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by Martha F. Barkley
I actually read the newest novel by our very own Stephen King, horror writer, from Bangor, Maine. I understand from last summer's Great American Read Contest all summer long, that one young man did not read anything until his first Stephen King novel. He read it from cover to cover. Now he runs a store in Bangor full of King's many hardbacks, first editions, paperbacks, and DVD movies. I still have not visited that bookstore in downtown Bangor.
Our family often stopped by Kezar Lake for a few days of boating and swimming. Stephen King had his own horrific near-death experience while walking his dog along the pot hole filled bumpy road around Kezar. Thank goodness he recovered.
Stephen King and his wife Tabitha quiet givers to many Maine endeavors gave generously to our new Belgrade Library a few years ago. I was the fourth or fifth patron to check out King's newest novel, Elevation, from our library in just a few short months. That shows how popular he is among Belgrade readers.
I figured, a short short novel of horror would go fast, maybe a day or two. I could (maybe) read to the end quickly. Well, it was not horror and I did read the story in a day or two because I wanted to know what was next: a real sign of good writing being a page turner. The small town was experiencing prejudice against two lesbian restaurant owners. "Lesbean" was the derogatory term being tossed around in the gossip among many. When a running contest came up, our main character in Elevation decides to enter due to his very unusual high energy level as he is mysteriously losing weight.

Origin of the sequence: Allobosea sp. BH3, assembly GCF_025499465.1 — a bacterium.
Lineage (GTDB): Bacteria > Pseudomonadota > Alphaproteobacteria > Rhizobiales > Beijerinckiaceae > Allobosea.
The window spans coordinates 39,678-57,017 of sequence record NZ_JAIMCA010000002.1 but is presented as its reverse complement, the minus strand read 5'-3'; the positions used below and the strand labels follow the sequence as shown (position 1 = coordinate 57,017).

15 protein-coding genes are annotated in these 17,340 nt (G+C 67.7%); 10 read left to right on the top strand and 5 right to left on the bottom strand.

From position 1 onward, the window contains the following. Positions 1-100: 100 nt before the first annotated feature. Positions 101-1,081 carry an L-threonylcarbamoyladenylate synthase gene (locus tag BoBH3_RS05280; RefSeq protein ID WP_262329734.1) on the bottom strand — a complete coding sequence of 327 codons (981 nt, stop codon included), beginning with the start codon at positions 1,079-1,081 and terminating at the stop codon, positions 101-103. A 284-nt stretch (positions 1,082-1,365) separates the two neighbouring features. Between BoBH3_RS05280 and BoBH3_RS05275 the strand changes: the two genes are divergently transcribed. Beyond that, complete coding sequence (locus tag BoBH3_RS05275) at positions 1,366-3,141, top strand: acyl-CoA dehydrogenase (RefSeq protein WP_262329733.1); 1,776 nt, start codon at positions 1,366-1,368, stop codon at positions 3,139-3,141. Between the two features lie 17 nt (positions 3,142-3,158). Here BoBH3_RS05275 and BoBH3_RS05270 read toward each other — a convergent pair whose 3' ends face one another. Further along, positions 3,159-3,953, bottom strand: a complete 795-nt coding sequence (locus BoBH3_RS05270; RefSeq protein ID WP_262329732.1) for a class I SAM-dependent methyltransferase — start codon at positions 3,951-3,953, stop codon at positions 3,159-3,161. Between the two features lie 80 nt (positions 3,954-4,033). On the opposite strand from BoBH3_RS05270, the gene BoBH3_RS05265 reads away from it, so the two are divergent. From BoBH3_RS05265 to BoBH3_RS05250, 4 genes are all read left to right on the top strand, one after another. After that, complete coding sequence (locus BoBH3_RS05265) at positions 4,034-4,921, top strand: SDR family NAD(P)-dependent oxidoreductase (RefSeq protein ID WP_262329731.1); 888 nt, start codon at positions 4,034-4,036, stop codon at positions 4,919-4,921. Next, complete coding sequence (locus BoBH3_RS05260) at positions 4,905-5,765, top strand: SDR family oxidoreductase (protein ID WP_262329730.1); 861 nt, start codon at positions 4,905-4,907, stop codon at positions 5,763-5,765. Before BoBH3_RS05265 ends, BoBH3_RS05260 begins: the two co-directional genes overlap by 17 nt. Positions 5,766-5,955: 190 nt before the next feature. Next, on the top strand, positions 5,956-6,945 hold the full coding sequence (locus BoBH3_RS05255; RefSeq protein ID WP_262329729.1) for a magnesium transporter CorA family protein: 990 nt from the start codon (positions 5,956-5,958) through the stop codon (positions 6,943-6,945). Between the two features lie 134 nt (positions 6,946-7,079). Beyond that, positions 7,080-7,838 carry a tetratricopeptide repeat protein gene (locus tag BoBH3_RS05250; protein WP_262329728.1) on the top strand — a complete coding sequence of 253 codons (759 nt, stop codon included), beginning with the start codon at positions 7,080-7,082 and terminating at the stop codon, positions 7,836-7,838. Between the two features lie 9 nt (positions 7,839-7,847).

This is a weird tale, not the typical horror that King is so well known for. Losing weight, yet the main character continues pigging out, and even patronizing the "Lesbean" owned restaurant and its delicious menu. He wagers the owner of the restaurant, who has a well earned record of fast runs and first place finishes, that he, an obviously overweight, unathletic man, will beat her.
The ending of this strange tale is plenty weird, but not horrifying. I bet you can read it in one sitting, while I took two days. When I mentioned this newest Stephen King to several friends, I had the same reaction by every single one.
On Writing by King was the title mentioned over and over to me. It was published in 2000 and I just took it off my bookshelf in our Great Pond camp.
Writing isn't about making money, getting famous, getting dates...or making friends. In the end, it's about enriching the lives of those who will read...Getting happy, OK? Getting happy...Writing is magic, as much the water of life as any other creative art. The water is free. So drink.
"Drink and be filled up". Stephen King's advice is to be honored, so go check a book out of the library or read a magazine article or comic book.
He once received quite an honorary literary award and in his acceptance speech King gave all the credit to Tabitha, his wife. As newlyweds, she provided a corner of their trailer for his writing, next to the mud room. Every day after teaching, she encouraged her husband to write and type away on the old typewriter. King's corrections in handwritten ink are shown in this favorite book On Writing.
When Stephen King spoke to the award assembly, he went a further step when he stated that bestsellers are not necessarily less literate in comparison to the others honored in previous years. Sometimes, he reiterated, bestsellers are very literate and some popular authors may have a literary corner on the market, rightfully earned. That took guts for King to say amongst the very erudite audience.
The book list at the end on On Writing is worthy reading for many reasons, mainly because King lists them! My paperback has three Forewords signed by "Steve" now, aren't you curious?
My wife, sounding out of breath but deliriously happy, read me a telegram. Bill Thompson (who would later go on to discover a Mississippi scribbler named John Grisham) had sent it after trying to call and discovering the Kings no longer had a phone [connected]. CONGRATULATIONS, it read. Carrie officially a Doubleday book. Is $2,500 advance okay?
Do not forget Tabitha King's Survivor and other titles...